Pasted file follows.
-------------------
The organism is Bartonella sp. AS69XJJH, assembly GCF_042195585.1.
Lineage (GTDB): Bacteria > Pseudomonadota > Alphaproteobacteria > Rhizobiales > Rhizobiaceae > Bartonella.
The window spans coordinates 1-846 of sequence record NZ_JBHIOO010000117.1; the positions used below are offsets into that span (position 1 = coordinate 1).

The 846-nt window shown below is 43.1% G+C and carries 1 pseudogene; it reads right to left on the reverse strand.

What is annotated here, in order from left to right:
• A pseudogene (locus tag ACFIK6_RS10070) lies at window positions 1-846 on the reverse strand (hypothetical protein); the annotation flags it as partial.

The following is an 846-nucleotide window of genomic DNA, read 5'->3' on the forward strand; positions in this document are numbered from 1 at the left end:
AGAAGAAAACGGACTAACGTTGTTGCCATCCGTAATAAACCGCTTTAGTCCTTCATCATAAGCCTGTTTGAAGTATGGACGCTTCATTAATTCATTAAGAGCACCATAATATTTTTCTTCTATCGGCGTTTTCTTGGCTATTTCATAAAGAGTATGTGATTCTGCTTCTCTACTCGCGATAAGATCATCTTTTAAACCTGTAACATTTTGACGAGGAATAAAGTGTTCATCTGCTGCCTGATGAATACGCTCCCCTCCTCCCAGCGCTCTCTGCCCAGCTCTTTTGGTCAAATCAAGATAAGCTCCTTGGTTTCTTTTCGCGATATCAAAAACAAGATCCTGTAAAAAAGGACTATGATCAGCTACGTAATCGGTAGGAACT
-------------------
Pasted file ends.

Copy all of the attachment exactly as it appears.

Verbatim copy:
The organism is Bartonella sp. AS69XJJH, assembly GCF_042195585.1.
Lineage (GTDB): Bacteria > Pseudomonadota > Alphaproteobacteria > Rhizobiales > Rhizobiaceae > Bartonella.
The window spans coordinates 1-846 of sequence record NZ_JBHIOO010000117.1; the positions used below are offsets into that span (position 1 = coordinate 1).

The 846-nt window shown below is 43.1% G+C and carries 1 pseudogene; it reads right to left on the reverse strand.

What is annotated here, in order from left to right:
• A pseudogene (locus tag ACFIK6_RS10070) lies at window positions 1-846 on the reverse strand (hypothetical protein); the annotation flags it as partial.

The following is an 846-nucleotide window of genomic DNA, read 5'->3' on the forward strand; positions in this document are numbered from 1 at the left end:
AGAAGAAAACGGACTAACGTTGTTGCCATCCGTAATAAACCGCTTTAGTCCTTCATCATAAGCCTGTTTGAAGTATGGACGCTTCATTAATTCATTAAGAGCACCATAATATTTTTCTTCTATCGGCGTTTTCTTGGCTATTTCATAAAGAGTATGTGATTCTGCTTCTCTACTCGCGATAAGATCATCTTTTAAACCTGTAACATTTTGACGAGGAATAAAGTGTTCATCTGCTGCCTGATGAATACGCTCCCCTCCTCCCAGCGCTCTCTGCCCAGCTCTTTTGGTCAAATCAAGATAAGCTCCTTGGTTTCTTTTCGCGATATCAAAAACAAGATCCTGTAAAAAAGGACTATGATCAGCTACGTAATCGGTAGGAACT